Unlimited possibilities

Unlimited possibilities

Being future-ready

Unlimited possibilities

The Deepa Academy in Bengaluru provides quality education for visually challenged children and makes them independent, learns Surekha Hegde

The Deepa Academy in Bengaluru has been providing better opportunities for visually challenged children from different parts of Karnataka, particularly  those from rural areas. It was started in 2006 by R S Shantharam, a visually challenged person, with an aim to work for the betterment and upliftment of visually challenged individuals. “I am one of those fortunate people who got access to education and other good things in life. I even had the experience of working in schools that catered to children with special needs. But I know the problems faced by the visually challenged and the agony they undergo. Hence, my dream was to make sure that visually challenged children should not be deprived of the facilities a normal kid would get. This made me start the Deepa Academy,” says Shantharam. He founded the academy with L Ravi and C G Sandhyarani. It also has a branch in Chamarajanagar, where children (both boys and girls) in the age group of five and 12 (till Class 8) study.

The academy offers shelter to children from different parts of rural Karnataka. With the help of district coordination centre, the academy identifies visually challenged children and approaches their family to convince about the need to educate such children. The academy has been successful in convincing the parents and as a result, the number of children joining the school is increasing every year. For girls, the academy has started a high school in Bengaluru with residential facility. It also extends financial and moral support to boys.

So far, over 350 children have studied here, and many have got jobs in good firms. Some students have successfully taken up Karnataka Public Service Commission (KPSC) exam. Five qualified people, three of whom are visually challenged, work as teachers here. For example, Soumya, who teaches Maths, has a postgraduate degree in Maths and another teacher, Padma, is a Political Science postgraduate.

The academy also provides computer education to the students. For this, the academy has incorporated the Job Access With Speech program (or in short, JAWS). JAWS is a computer screen reader program that allows computer users with vision loss to read the screen either with a text-to-speech output or by a refreshable braille display. Basic computer education has been provided to make them job-ready. Jagadeesh, who is visually challenged, teaches computer to children during weekends.

All-round development

The academy also provides training for the visually challenged children to ensure safe and effective travel through their environment and other day-to-day activities through orientation and mobility classes. The academy has also given equal importance to cocurricular activities like games, craft and fine arts. “Danseuse Suparna Venkatesh has been conducting dance classes for the children for the last eight years. So far, six children have performed arangetram and some of them have even performed at international events,” says Ravi. The objectives of the academy include:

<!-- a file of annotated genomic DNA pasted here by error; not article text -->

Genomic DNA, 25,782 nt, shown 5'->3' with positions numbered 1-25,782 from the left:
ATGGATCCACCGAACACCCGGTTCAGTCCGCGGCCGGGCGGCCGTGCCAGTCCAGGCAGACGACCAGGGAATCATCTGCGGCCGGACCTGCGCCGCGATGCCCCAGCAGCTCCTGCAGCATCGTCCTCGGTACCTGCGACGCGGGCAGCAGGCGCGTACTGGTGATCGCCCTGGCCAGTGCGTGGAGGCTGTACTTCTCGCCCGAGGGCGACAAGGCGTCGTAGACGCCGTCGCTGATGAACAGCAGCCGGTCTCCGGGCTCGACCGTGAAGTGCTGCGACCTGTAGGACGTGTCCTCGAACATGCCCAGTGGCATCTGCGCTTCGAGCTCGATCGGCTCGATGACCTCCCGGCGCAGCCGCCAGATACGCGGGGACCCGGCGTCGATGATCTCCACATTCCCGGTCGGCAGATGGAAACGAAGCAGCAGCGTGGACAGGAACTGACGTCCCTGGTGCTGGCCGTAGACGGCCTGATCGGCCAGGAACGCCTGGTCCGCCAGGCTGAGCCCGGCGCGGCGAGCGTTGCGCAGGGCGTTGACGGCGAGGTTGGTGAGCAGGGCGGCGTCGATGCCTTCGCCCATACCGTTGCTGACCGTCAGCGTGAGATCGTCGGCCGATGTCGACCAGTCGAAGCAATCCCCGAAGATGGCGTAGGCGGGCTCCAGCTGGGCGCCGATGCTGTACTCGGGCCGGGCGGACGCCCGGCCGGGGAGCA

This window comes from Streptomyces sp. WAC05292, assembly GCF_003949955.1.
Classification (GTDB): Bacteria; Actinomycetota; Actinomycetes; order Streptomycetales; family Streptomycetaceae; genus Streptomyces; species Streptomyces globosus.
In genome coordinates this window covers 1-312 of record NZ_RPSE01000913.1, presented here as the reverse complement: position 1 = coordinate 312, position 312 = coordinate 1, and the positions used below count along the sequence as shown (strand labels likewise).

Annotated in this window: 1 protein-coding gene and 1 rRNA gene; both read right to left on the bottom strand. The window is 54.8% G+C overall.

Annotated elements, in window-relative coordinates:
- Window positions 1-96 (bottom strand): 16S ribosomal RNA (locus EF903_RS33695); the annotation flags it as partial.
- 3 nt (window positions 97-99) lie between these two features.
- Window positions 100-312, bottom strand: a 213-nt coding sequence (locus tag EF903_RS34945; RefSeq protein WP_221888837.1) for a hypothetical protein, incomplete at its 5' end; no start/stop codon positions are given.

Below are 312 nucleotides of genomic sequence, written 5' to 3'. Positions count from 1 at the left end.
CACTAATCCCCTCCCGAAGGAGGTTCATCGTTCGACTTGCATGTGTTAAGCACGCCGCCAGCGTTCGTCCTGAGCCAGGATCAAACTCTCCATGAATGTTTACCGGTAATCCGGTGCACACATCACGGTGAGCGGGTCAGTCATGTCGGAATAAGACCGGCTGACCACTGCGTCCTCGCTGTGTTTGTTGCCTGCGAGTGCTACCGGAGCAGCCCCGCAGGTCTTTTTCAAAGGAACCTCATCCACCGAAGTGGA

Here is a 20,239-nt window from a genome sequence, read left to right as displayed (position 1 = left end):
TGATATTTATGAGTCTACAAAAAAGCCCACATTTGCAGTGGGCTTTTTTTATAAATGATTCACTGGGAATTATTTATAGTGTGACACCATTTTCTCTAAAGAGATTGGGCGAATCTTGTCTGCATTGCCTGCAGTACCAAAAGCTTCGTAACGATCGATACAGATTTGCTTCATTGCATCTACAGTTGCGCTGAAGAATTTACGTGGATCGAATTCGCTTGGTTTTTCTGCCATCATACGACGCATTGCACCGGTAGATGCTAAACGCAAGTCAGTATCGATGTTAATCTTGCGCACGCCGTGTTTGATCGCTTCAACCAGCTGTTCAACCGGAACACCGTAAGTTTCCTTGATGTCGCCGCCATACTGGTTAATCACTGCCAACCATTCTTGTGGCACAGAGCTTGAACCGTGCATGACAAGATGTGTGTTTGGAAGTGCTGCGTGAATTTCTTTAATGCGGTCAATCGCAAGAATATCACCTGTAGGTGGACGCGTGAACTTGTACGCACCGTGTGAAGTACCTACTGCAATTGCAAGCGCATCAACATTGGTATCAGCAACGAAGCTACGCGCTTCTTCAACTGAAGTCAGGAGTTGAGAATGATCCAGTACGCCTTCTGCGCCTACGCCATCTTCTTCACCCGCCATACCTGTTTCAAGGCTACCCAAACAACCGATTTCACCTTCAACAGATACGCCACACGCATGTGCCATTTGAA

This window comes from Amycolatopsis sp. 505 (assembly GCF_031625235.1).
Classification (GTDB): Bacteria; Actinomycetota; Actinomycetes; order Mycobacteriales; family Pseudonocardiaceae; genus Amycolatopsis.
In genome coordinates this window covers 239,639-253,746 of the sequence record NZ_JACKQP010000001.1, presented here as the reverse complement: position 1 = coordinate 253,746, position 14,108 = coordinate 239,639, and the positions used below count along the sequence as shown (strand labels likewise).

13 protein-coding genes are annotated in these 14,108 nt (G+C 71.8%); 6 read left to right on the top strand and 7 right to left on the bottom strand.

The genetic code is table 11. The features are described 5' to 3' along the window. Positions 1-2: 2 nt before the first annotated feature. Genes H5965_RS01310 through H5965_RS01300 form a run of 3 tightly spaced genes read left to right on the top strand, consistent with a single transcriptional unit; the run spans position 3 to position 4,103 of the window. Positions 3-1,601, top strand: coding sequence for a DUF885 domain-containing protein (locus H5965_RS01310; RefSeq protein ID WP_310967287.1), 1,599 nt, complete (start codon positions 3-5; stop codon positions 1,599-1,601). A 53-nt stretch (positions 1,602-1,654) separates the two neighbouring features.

* Empowerment of visually challenged girls and other differently-abled persons through quality education.

* The overall development of the visually  challenged girls and other differently abled children.

* Fostering an effective teaching/ learning environment.

* To bring the visually challenged children and other differently-abled children into the mainstream society.

The academy’s latest venture is a Braille Library to provide equal access to information and reading materials for the visually challenged. The endeavour is supported by the Amway Opportunity Foundation. A collection of about 800 braille books are in the library. The books are sourced from the All India Confederation of the Blind (AICB), National Federation of the Blind in New Delhi and other organisations. Along with academic books, magazines, fiction, biographies are also available in the library. “In this technology-driven world people are forgetting the Braille system. This library has been set up to encourage the habit of reading in the visually challenged,” says Shantharam.

Anusha, who is studying in 8th standard, is happy about the facilities available at the school. She says, “I read both story and text books here. I want to be a teacher.” Nandini, a Class 9 student, says, “I get to read biographies in the library. Reading such books inspires me to achieve something in life.” With such initiatives gaining traction, integration doesn’t seem to be that far in the future. For details, log on to www.deepaacademy.org.

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